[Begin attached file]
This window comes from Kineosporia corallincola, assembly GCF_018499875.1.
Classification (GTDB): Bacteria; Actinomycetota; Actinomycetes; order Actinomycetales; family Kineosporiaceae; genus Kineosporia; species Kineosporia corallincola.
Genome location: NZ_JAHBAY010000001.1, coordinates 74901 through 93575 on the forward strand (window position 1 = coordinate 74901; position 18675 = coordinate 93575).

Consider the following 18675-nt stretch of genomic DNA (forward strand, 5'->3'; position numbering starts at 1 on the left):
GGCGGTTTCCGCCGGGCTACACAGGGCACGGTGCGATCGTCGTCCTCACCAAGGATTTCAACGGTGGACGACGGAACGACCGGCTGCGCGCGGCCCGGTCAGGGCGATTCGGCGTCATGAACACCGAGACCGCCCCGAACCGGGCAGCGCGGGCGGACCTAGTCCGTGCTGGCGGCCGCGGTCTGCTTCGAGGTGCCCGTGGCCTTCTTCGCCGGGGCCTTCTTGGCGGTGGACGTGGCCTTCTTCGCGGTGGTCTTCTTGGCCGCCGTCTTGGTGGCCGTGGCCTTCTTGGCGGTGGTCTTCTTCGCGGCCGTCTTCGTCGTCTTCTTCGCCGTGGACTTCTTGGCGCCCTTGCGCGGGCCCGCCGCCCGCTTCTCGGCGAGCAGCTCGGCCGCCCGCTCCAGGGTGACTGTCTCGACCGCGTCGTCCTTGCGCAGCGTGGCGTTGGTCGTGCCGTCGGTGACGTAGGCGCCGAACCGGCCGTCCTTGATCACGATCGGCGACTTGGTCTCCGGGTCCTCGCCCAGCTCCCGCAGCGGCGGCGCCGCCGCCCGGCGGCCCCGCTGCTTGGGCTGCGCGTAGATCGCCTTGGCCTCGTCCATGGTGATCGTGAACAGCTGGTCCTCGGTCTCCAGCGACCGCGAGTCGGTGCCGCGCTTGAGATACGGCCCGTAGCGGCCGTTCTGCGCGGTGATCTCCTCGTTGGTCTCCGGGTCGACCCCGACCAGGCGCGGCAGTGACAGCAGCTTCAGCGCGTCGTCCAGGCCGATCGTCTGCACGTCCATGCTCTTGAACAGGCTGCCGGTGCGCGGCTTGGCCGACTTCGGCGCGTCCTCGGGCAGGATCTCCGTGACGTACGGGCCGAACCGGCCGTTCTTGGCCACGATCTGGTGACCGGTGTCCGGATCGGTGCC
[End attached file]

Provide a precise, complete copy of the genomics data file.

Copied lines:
This window comes from Kineosporia corallincola, assembly GCF_018499875.1.
Classification (GTDB): Bacteria; Actinomycetota; Actinomycetes; order Actinomycetales; family Kineosporiaceae; genus Kineosporia; species Kineosporia corallincola.
Genome location: NZ_JAHBAY010000001.1, coordinates 74901 through 93575 on the forward strand (window position 1 = coordinate 74901; position 18675 = coordinate 93575).

Consider the following 18675-nt stretch of genomic DNA (forward strand, 5'->3'; position numbering starts at 1 on the left):
GGCGGTTTCCGCCGGGCTACACAGGGCACGGTGCGATCGTCGTCCTCACCAAGGATTTCAACGGTGGACGACGGAACGACCGGCTGCGCGCGGCCCGGTCAGGGCGATTCGGCGTCATGAACACCGAGACCGCCCCGAACCGGGCAGCGCGGGCGGACCTAGTCCGTGCTGGCGGCCGCGGTCTGCTTCGAGGTGCCCGTGGCCTTCTTCGCCGGGGCCTTCTTGGCGGTGGACGTGGCCTTCTTCGCGGTGGTCTTCTTGGCCGCCGTCTTGGTGGCCGTGGCCTTCTTGGCGGTGGTCTTCTTCGCGGCCGTCTTCGTCGTCTTCTTCGCCGTGGACTTCTTGGCGCCCTTGCGCGGGCCCGCCGCCCGCTTCTCGGCGAGCAGCTCGGCCGCCCGCTCCAGGGTGACTGTCTCGACCGCGTCGTCCTTGCGCAGCGTGGCGTTGGTCGTGCCGTCGGTGACGTAGGCGCCGAACCGGCCGTCCTTGATCACGATCGGCGACTTGGTCTCCGGGTCCTCGCCCAGCTCCCGCAGCGGCGGCGCCGCCGCCCGGCGGCCCCGCTGCTTGGGCTGCGCGTAGATCGCCTTGGCCTCGTCCATGGTGATCGTGAACAGCTGGTCCTCGGTCTCCAGCGACCGCGAGTCGGTGCCGCGCTTGAGATACGGCCCGTAGCGGCCGTTCTGCGCGGTGATCTCCTCGTTGGTCTCCGGGTCGACCCCGACCAGGCGCGGCAGTGACAGCAGCTTCAGCGCGTCGTCCAGGCCGATCGTCTGCACGTCCATGCTCTTGAACAGGCTGCCGGTGCGCGGCTTGGCCGACTTCGGCGCGTCCTCGGGCAGGATCTCCGTGACGTACGGGCCGAACCGGCCGTTCTTGGCCACGATCTGGTGACCGGTGTCCGGATCGGTGCC